Apple seems to be weathering the financial storm, albeit with a few hitches. The company reported a record high revenue of $90.1 billion in its fiscal fourth quarter, with a net profit of $20.7 billion. While those were only slight increases versus the same period last year (revenue was up 'just' 8 percent), they came despite a rough economic climate and near-flat revenue growth in the previous quarter.
The issues mainly stem from mixed performance across Apple's lineup. It won't surprise you to hear that the iPhone 14 debut helped fuel the company's mobile revenue ($42.6 billion versus last summer's $38.9 billion), but other segments were volatile. While the MacBook Air M2 helped Mac revenue jump 25 percent to $11.5 billion, iPad sales dropped sharply — they fell to just under $7.2 billion versus nearly $8.3 billion a year earlier. And while services like Apple Music and TV+ set a new record of $19.2 billion, that's only a mediocre bump versus the $18.3 billion from a year ago. Sales for the Apple Watch and smart home devices grew solidly from $8.8 billion to $9.7 billion.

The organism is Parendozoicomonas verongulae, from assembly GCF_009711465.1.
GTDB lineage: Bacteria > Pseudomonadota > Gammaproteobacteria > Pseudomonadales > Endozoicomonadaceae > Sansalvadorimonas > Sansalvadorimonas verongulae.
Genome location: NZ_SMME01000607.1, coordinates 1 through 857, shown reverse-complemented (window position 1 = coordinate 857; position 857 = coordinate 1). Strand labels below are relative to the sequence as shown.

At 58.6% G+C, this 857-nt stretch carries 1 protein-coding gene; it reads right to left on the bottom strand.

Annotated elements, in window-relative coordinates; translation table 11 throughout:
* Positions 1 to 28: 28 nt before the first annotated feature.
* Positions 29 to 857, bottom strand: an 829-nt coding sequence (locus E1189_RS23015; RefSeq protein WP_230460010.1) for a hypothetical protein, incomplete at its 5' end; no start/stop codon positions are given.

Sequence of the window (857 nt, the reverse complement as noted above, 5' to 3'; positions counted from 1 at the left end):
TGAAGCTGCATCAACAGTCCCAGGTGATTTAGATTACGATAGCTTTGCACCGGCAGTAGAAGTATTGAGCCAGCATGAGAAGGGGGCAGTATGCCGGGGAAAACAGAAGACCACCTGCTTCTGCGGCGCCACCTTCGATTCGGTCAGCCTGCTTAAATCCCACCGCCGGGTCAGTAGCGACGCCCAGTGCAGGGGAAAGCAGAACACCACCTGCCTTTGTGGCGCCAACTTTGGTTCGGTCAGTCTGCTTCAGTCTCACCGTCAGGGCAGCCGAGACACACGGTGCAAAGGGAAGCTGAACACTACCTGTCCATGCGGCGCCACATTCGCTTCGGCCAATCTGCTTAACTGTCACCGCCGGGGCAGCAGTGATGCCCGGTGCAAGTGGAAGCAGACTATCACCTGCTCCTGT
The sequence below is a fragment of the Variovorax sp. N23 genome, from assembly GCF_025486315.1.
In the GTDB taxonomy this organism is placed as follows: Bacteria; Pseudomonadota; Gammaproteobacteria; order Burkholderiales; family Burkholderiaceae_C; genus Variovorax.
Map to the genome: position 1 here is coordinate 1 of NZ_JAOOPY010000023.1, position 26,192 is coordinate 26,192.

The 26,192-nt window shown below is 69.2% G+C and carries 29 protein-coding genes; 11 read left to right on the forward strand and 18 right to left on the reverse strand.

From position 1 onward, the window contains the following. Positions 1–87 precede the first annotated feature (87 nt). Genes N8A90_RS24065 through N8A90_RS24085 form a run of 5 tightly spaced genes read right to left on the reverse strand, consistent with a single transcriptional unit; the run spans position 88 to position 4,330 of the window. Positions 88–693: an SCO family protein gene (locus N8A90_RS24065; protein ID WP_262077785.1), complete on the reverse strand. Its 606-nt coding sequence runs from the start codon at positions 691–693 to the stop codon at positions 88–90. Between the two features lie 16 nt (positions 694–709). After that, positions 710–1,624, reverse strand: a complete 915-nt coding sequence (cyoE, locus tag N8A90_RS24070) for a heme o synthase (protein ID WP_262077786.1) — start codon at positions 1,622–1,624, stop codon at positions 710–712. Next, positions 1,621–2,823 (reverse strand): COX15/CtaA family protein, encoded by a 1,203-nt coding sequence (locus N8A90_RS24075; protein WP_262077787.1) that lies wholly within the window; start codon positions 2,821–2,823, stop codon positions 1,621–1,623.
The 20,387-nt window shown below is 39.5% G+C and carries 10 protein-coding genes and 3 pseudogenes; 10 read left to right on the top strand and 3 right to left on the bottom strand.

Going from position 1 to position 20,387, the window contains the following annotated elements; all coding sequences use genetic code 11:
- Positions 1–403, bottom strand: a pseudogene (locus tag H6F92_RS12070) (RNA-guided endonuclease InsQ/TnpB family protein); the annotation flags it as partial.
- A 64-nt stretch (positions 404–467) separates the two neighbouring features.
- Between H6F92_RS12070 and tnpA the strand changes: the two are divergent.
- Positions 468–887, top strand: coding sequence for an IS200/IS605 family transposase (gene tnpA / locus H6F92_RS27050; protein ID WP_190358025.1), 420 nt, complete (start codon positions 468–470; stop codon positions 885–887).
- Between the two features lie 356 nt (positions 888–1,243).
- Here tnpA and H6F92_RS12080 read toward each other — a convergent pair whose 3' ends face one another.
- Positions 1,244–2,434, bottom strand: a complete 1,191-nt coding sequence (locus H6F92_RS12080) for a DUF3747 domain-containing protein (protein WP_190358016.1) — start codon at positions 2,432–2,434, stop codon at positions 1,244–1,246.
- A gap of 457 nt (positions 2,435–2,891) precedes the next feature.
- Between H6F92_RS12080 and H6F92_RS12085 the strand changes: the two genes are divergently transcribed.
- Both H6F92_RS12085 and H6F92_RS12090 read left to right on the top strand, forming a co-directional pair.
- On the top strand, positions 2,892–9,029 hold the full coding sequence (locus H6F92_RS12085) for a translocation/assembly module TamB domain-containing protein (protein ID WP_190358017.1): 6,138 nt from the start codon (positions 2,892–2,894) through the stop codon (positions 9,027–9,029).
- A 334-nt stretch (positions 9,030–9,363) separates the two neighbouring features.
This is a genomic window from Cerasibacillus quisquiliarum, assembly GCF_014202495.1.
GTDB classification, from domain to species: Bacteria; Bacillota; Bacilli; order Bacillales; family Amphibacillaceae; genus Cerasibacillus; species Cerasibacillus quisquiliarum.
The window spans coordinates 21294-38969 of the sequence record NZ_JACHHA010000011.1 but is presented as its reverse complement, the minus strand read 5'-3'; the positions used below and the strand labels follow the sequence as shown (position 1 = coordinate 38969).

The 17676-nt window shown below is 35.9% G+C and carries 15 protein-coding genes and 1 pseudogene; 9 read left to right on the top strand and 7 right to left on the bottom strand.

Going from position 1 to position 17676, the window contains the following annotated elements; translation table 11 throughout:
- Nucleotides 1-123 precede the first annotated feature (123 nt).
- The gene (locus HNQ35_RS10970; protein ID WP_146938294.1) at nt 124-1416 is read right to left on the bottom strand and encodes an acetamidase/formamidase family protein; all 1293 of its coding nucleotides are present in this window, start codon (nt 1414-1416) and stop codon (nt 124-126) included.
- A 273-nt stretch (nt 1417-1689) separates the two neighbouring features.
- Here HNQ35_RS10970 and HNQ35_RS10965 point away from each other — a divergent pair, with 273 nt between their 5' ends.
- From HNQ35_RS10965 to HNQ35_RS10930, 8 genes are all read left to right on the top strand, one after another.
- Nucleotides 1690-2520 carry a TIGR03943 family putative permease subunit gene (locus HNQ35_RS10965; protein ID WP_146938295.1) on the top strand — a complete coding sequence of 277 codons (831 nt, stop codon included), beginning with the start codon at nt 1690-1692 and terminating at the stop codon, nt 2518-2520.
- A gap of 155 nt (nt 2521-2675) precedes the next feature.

The customer base appears to be strong, at least. During Apple's earnings call, CFO Luca Maestri noted that roughly half of Mac and iPad buyers were new to the platform. The company also touted an all-time (but unspecified) high for the number of active devices. CEO Tim Cook added that phone sales were strong despite tight supply constraints for the iPhone 14 Pro and Pro Max.
The fall (Apple's first fiscal quarter of 2023) could be rosier. Apple introduced new iPads in October this year where it released updated models in September last year, so we'd expect a bump in sales for the tablet lineup. Cook added that last year was "unusually strong" thanks to the iPad Pro M1 launch. The iPhone 14 family had also been available for just eight days during the fourth quarter, so overall iPhone sales should improve.
Apple isn't out of trouble yet. It's still hiring more cautiously, and supply issues (including for the Apple Watch Ultra, Cook says) may dog the company for a while. It's also unclear how people will take to devices like the iPhone 14 Plus, which didn't ship until this month. All the same, Apple may be happy. The computer market tanked 19.5 percent during the quarter, according to Gartner estimates, while Canalys believes smartphone shipments dropped 9 percent. If those figures are reasonably accurate, Apple is thriving simply by avoiding sharp declines in most categories.